Like every other town in Great Britain, Colwyn Bay spent the 1950s shaking off the effects and austerity that were the legacy of the Second World War. Colwyn Bay, however, had been affected by the war in a very special way. To a large degree, the optimism generated in other towns following the war was not mirrored by that shown in Colwyn Bay.
Once the war was over and the Ministry of Food decamped back to Guildford, Colwyn Bay had to readjust to the loss of its former glorious role in the life of the country, and come to terms with the austerity of the 1950s. Colwyn Bay reverted to its pre-war role as a holiday resort, but these years were the last hurrah for the seaside holiday before the advent of holidaying abroad. Colwyn Bay struggled through the ’50s trying to find a new role for the town.
For Colwyn Bay, the ’50s were invigorating and a wakeup call to the realities of the changed world following the chaos of the 1940s.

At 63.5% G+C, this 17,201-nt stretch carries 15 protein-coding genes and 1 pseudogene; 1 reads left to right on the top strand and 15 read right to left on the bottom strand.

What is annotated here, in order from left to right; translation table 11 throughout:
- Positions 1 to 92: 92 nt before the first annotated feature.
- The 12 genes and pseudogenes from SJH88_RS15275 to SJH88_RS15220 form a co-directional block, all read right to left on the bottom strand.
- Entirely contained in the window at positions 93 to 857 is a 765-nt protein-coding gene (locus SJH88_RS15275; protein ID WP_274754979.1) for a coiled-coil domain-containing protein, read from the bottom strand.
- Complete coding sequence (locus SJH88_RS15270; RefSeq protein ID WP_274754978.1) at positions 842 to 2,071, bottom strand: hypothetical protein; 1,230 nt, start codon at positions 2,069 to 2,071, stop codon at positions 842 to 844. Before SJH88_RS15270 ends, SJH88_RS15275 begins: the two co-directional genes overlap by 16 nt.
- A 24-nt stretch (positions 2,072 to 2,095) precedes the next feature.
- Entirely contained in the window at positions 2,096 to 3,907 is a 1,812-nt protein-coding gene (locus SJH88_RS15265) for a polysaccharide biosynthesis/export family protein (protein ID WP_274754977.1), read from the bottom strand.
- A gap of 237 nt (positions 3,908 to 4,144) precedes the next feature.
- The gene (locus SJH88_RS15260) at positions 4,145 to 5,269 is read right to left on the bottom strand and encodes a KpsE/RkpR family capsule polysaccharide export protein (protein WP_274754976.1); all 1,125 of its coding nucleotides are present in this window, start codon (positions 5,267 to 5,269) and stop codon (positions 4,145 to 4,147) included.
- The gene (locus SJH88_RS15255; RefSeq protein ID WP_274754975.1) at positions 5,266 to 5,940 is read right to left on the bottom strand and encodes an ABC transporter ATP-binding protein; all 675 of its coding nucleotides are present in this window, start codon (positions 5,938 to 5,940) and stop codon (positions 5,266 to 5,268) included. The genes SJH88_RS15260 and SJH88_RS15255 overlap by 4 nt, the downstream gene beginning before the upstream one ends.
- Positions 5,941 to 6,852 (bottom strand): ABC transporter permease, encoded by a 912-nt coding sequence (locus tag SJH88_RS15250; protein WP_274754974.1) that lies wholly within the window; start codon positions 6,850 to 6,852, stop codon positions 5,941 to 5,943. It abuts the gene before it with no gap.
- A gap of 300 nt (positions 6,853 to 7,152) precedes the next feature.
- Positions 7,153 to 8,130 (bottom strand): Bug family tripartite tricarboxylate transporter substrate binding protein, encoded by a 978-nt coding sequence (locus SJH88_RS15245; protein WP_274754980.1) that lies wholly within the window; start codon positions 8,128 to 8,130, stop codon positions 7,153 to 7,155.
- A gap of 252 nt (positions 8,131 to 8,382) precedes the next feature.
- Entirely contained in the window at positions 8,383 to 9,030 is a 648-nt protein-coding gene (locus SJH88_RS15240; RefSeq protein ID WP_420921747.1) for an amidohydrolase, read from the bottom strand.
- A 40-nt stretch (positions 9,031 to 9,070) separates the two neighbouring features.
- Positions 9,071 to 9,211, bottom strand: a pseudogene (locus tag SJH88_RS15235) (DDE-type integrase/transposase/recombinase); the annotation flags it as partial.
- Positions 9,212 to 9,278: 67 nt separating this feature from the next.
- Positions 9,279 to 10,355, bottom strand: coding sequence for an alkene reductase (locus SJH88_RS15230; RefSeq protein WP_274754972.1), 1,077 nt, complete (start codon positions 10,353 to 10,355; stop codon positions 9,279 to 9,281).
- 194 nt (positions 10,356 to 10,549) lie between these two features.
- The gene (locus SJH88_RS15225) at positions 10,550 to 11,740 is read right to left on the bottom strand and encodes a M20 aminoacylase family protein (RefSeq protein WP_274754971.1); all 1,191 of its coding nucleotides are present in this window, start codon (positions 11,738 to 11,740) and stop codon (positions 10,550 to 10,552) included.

Graham Roberts, a native of Colwyn Bay, has previously published several titles on the town and the surrounding area, including Colwyn Bay Through Time and Colwyn Bay at War, and regularly gives illustrated talks. He is a magistrate and is also president of Colwyn Bay Civic Society.
This book is available for loan or purchase from Colwyn Bay Library.
Graham Roberts: Colwyn Bay in the 1950s – Ten Years that Changed a Town: Amberley Publishing: October 2014: £14.99: 978-1445640488.